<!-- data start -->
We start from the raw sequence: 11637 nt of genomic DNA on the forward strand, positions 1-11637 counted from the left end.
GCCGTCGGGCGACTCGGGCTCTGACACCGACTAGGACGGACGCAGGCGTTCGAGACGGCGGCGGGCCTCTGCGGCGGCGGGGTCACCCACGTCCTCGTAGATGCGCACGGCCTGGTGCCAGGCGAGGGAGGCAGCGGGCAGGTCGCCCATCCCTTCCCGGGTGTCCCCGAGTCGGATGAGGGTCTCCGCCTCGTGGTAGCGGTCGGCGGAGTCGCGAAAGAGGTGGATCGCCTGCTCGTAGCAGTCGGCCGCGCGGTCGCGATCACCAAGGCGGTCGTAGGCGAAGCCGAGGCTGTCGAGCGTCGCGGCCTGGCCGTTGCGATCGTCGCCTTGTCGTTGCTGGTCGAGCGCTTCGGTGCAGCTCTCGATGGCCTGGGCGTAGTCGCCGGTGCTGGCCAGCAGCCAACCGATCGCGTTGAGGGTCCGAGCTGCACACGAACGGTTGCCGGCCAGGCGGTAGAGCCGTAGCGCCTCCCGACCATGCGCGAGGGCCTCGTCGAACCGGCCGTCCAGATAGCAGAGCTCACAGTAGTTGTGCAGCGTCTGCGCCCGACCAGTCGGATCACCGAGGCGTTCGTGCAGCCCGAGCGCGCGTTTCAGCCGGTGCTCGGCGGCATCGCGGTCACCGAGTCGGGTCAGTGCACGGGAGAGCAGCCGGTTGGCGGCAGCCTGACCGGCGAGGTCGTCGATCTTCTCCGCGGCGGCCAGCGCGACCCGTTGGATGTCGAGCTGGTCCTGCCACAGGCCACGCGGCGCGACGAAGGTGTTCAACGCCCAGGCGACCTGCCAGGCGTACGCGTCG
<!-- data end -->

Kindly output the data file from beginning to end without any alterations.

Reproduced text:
We start from the raw sequence: 11637 nt of genomic DNA on the forward strand, positions 1-11637 counted from the left end.
GCCGTCGGGCGACTCGGGCTCTGACACCGACTAGGACGGACGCAGGCGTTCGAGACGGCGGCGGGCCTCTGCGGCGGCGGGGTCACCCACGTCCTCGTAGATGCGCACGGCCTGGTGCCAGGCGAGGGAGGCAGCGGGCAGGTCGCCCATCCCTTCCCGGGTGTCCCCGAGTCGGATGAGGGTCTCCGCCTCGTGGTAGCGGTCGGCGGAGTCGCGAAAGAGGTGGATCGCCTGCTCGTAGCAGTCGGCCGCGCGGTCGCGATCACCAAGGCGGTCGTAGGCGAAGCCGAGGCTGTCGAGCGTCGCGGCCTGGCCGTTGCGATCGTCGCCTTGTCGTTGCTGGTCGAGCGCTTCGGTGCAGCTCTCGATGGCCTGGGCGTAGTCGCCGGTGCTGGCCAGCAGCCAACCGATCGCGTTGAGGGTCCGAGCTGCACACGAACGGTTGCCGGCCAGGCGGTAGAGCCGTAGCGCCTCCCGACCATGCGCGAGGGCCTCGTCGAACCGGCCGTCCAGATAGCAGAGCTCACAGTAGTTGTGCAGCGTCTGCGCCCGACCAGTCGGATCACCGAGGCGTTCGTGCAGCCCGAGCGCGCGTTTCAGCCGGTGCTCGGCGGCATCGCGGTCACCGAGTCGGGTCAGTGCACGGGAGAGCAGCCGGTTGGCGGCAGCCTGACCGGCGAGGTCGTCGATCTTCTCCGCGGCGGCCAGCGCGACCCGTTGGATGTCGAGCTGGTCCTGCCACAGGCCACGCGGCGCGACGAAGGTGTTCAACGCCCAGGCGACCTGCCAGGCGTACGCGTCG